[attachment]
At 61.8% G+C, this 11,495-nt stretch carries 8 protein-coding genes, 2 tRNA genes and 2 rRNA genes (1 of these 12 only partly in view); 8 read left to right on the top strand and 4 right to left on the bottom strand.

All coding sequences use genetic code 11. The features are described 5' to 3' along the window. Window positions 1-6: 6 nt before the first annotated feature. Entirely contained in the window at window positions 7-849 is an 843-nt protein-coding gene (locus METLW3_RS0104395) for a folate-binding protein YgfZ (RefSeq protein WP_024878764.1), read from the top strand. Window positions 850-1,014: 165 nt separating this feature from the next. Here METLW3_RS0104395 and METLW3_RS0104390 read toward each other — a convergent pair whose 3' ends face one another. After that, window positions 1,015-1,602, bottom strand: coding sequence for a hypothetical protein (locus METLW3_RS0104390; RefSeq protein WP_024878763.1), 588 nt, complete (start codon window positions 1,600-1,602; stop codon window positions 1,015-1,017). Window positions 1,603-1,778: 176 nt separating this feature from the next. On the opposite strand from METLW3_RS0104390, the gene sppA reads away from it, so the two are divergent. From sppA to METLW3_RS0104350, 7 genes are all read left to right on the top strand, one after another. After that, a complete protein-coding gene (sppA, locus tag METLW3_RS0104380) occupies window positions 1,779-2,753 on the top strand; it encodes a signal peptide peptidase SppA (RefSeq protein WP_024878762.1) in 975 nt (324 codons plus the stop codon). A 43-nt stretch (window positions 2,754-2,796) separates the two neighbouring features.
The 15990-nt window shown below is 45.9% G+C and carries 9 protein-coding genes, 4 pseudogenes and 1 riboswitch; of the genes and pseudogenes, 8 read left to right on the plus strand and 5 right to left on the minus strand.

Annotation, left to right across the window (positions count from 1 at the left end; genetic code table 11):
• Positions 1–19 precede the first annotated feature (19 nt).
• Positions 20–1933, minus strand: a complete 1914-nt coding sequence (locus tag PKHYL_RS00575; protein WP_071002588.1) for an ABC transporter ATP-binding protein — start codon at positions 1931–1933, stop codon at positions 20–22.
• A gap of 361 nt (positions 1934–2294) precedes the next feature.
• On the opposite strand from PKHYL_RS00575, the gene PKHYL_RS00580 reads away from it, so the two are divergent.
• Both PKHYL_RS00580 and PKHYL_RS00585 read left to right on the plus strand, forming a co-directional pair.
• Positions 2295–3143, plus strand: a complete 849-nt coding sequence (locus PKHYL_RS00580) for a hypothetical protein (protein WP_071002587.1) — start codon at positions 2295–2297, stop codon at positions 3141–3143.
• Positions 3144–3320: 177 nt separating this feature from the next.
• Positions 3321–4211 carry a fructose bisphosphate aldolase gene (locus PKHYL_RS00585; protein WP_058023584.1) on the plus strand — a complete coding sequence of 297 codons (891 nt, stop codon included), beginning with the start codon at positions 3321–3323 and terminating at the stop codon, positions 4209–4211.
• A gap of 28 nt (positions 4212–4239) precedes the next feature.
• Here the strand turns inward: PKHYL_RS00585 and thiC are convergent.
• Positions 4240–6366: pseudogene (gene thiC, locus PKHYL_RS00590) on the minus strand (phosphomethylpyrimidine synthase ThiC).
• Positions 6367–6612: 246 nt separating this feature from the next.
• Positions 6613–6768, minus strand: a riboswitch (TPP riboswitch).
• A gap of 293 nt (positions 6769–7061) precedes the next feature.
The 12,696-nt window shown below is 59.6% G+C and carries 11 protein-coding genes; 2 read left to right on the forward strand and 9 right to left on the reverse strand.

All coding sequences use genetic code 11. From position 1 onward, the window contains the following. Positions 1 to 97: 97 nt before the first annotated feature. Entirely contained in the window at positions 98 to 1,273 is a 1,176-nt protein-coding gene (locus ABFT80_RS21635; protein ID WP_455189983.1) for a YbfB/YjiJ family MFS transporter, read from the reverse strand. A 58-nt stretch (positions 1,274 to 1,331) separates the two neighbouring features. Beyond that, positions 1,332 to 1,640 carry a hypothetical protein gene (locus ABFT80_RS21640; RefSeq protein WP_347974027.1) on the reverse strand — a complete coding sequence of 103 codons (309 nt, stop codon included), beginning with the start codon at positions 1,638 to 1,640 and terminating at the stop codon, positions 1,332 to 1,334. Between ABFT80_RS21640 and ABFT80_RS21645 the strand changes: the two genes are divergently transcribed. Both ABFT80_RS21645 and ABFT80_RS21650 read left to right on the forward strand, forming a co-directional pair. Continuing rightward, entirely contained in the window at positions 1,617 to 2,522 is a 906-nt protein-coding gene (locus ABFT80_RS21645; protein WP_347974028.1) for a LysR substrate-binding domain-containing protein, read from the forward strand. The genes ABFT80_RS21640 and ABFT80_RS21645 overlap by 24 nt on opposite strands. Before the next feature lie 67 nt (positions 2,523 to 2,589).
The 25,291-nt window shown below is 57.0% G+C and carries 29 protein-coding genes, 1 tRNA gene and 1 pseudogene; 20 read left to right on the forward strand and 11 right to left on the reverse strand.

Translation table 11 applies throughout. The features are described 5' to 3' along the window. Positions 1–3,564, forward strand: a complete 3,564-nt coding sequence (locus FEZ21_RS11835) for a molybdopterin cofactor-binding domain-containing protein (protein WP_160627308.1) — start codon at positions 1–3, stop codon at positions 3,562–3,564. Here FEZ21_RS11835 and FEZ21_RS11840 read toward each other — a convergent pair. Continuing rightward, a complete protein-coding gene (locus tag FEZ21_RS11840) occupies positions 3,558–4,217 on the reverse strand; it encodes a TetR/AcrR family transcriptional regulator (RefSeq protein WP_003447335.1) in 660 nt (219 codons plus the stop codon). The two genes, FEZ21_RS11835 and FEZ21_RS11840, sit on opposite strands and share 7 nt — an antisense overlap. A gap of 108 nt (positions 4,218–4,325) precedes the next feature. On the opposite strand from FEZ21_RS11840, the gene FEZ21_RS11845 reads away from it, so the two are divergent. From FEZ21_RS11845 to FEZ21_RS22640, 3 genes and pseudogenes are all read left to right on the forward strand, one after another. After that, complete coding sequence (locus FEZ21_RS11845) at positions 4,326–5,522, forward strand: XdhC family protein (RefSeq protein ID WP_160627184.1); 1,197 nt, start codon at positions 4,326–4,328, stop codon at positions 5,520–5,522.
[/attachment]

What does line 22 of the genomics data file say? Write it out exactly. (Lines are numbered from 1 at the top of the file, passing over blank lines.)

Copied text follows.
Translation table 11 applies throughout. The features are described 5' to 3' along the window. Positions 1–3,564, forward strand: a complete 3,564-nt coding sequence (locus FEZ21_RS11835) for a molybdopterin cofactor-binding domain-containing protein (protein WP_160627308.1) — start codon at positions 1–3, stop codon at positions 3,562–3,564. Here FEZ21_RS11835 and FEZ21_RS11840 read toward each other — a convergent pair. Continuing rightward, a complete protein-coding gene (locus tag FEZ21_RS11840) occupies positions 3,558–4,217 on the reverse strand; it encodes a TetR/AcrR family transcriptional regulator (RefSeq protein WP_003447335.1) in 660 nt (219 codons plus the stop codon). The two genes, FEZ21_RS11835 and FEZ21_RS11840, sit on opposite strands and share 7 nt — an antisense overlap. A gap of 108 nt (positions 4,218–4,325) precedes the next feature. On the opposite strand from FEZ21_RS11840, the gene FEZ21_RS11845 reads away from it, so the two are divergent. From FEZ21_RS11845 to FEZ21_RS22640, 3 genes and pseudogenes are all read left to right on the forward strand, one after another. After that, complete coding sequence (locus FEZ21_RS11845) at positions 4,326–5,522, forward strand: XdhC family protein (RefSeq protein ID WP_160627184.1); 1,197 nt, start codon at positions 4,326–4,328, stop codon at positions 5,520–5,522.